I don't know if this has any influence on Korea or Japan's decisions, but here were some "bad experiences" with lopping zeros in Asia; the downfall of the Sukarno regime in Indonesia was closely related to such a decision:
Redenomination was seen as a quick remedy, just as it had been when Germany brought hyperinflation under control after World War I. For Sukarno, however, it proved catastrophic.
"Markets in Jakarta were thrown into bewilderment and became almost panic-stricken," The Nikkei reported on Dec. 15.
Over the next 10 days, the paper reported that prices were rising 10% to 30% in Jakarta, and that army vans were driving around with megaphones calling for people to remain composed and stressing that old bank notes remained valid.
Redenomination merely fueled inflation as stores took to price gouging and stockpiling merchandise. The government threatened merchants accused of such practices with harsh punishments, including the death penalty.
But the price hikes were not simply a case of profiteering. Store owners were forced to raise prices because the government had introduced a "revolution donation" program with the purpose of collecting 10% of the face value of the new rupiah when converted.
The ensuing chaos resulted in the collapse of the Sukarno regime.
Today, however, bureaucrats and senior central bank officials stress that the stability of Indonesia's macroeconomy would insulate the country from a similar reaction.
This was, of course, not a mere redenomination but combined with a wealth tax on cash as well. Some of the communist regimes in Eastern Europe did something similar in the aftermath of WWII, e.g. imposing cash exchange limits for the new currency as a way to confiscate wealth from "exploitative class".
Sinister connotations aside, there's the obvious cost of such a move.
Japan apparently considered it in 2001:
A currency re-alignment would generate a significant amount of work in order to adapt the nation's computer and administrative systems. [...]
But there could also be harmful side-affects, such as opportunistic price rises during the conversion period.
I'm not sure what if any official explanation was provided for dropping the plan.
One 2019 article proposing this idea again does point out that
Japan is exceptional among the major advanced nations in having such a low-valued currency unit. Japan may have the second-biggest economy in the OECD, but its currency unit is near the bottom of the list, at number 17 out of 20. Within the Group of Seven, meanwhile, Japan places last in terms of currency unit value.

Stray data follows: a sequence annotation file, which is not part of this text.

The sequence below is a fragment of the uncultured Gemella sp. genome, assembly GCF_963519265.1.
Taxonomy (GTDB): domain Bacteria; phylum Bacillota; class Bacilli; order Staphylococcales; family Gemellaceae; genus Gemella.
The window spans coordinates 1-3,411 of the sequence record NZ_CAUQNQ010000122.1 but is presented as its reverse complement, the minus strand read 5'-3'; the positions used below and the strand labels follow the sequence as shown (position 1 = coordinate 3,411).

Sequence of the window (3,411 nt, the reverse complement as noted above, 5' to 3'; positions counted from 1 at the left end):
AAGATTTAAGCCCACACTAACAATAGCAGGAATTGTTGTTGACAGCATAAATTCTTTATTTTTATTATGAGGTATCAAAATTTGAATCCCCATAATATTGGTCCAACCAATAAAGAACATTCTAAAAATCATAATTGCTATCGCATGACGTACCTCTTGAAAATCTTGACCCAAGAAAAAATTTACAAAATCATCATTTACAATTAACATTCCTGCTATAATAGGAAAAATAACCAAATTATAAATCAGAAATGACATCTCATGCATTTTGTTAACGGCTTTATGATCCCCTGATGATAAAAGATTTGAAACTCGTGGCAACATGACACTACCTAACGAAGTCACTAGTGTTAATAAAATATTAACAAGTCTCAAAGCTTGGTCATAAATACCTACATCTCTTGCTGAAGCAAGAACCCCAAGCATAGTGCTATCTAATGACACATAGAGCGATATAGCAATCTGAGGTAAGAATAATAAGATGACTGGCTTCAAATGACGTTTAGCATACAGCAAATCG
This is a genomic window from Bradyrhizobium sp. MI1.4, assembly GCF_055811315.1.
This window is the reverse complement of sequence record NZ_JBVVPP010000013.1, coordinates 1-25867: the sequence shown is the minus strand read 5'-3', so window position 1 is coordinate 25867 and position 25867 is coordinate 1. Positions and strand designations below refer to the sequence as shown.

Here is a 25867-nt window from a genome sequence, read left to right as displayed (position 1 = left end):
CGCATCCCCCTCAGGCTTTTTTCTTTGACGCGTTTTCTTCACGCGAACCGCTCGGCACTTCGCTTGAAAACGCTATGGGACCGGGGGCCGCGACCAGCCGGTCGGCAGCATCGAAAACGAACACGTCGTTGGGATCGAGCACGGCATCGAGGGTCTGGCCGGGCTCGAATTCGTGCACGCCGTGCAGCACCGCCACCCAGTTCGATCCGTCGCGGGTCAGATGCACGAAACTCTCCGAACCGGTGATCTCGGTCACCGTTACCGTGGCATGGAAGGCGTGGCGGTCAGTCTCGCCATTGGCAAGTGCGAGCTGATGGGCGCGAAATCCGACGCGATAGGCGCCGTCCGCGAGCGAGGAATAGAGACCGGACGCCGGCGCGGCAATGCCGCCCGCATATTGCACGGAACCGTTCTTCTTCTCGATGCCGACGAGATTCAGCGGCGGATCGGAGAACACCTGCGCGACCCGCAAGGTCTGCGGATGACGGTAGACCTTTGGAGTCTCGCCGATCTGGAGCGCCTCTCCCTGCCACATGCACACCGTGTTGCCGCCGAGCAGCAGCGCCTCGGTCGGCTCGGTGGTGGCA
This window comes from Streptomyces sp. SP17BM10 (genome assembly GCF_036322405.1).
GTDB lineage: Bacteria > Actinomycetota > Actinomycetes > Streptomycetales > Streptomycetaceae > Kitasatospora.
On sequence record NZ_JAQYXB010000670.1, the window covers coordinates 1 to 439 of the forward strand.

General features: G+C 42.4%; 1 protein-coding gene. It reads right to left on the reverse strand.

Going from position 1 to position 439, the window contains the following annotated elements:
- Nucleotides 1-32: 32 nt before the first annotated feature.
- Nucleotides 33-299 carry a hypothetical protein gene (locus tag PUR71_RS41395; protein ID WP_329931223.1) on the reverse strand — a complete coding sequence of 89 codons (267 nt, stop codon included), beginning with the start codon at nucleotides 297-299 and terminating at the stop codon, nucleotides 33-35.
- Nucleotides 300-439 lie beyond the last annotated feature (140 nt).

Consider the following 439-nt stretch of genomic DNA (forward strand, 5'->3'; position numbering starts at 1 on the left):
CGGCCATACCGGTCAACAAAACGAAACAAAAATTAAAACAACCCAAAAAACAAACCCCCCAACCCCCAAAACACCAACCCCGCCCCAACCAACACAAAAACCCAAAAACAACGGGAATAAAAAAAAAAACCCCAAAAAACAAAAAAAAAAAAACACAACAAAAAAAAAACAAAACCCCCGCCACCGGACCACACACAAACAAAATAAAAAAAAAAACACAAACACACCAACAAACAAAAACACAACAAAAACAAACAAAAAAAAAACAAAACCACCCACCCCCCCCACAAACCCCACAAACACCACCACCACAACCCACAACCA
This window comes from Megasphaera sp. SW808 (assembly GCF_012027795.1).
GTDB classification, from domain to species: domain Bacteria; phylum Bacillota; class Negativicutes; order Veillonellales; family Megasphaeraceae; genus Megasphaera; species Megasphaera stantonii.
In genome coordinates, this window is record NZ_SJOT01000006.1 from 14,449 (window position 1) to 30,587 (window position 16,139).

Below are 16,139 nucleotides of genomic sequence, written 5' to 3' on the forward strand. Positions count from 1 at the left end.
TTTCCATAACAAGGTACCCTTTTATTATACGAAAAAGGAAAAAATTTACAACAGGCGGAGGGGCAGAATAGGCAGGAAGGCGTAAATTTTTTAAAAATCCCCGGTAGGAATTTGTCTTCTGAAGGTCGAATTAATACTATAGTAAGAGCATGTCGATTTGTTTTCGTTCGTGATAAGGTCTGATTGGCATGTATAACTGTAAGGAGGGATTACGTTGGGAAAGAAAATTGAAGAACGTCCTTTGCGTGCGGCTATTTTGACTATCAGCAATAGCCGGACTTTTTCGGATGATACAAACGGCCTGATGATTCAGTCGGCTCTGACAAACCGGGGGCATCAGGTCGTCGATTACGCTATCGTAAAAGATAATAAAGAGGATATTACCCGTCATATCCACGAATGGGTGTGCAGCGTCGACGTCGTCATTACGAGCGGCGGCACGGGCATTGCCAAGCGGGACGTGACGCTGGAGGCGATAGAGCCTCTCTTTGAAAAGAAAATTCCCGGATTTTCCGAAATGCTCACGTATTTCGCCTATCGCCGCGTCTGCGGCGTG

But it doesn't mention anything about the failure of the previous attempt.
And one Reuters article made fun of Japan's "quadrillion feat" regarding their national debt.
There are some interesting research papers on the topic as well, e.g. trying to determine the conditions in which the rebasing is likely to occur:
This paper investigates the conditions under which developing and transition nations
engage in currency redenomination. Given that many governments of developing countries
experience high levels of inflation and deterioration in their currencyís value against other
currencies, why do some elect to redenominate, while others do not? And why do some
governments wait many years after a bout of hyperinflation, or after their currency is priced at
1000 or 5000 units to the dollar, to redenominate, while others do so relatively quickly? I
suggest that the explanations rest in a combination of economic and political factors, including
inflation, government's concerns about credibility, and the effect of currencies on national
identity. I employ survival analysis to test these expectations, using a set of data for developing
and transition nations, covering the 1960-2003 period. I find, not surprisingly, that inflation is
an important predictor of redenomination. Redenomination also is related to political variables,
including government's time horizons, the governing partyís ideology, the fractionalization of
the government and legislature, and the degree of social heterogeneity.
Apparently low inflation (such as Korea or Japan experience nowadays) is less inductive to a rebasing, but there are other factors as well.
For instance, in January 2005, Turkey
replaced its currency (the Lira) with the "New Turkish Lira" (YTL), with a conversion rate of one
million old lira to one new lira. And in July, Romania introduced a new "heavy" version of its
currency, the leu, with four fewer zeros. In both cases, governments noted that redenomination
would send a signal to citizens, as well as to the international community, that economic policy
mistakes were in the past. [...] Currency redenomination, then, may come as part of a
broad package of economic and political reforms, as was the case in Afghanistan in October
2002; following years of decline in the currency's value, a new afghani was introduced, with
three zeros removed. This introduction was meant to herald, along with a series of other
measures, the emergence of Afghanistan from years of civil conflict, and its movement toward
So there is apparently a political message that is intended to be conveyed as well by such rebasings. I guess there was a lack of desire in this respect in Korea or Japan, especially in the latter, which had more stable politics.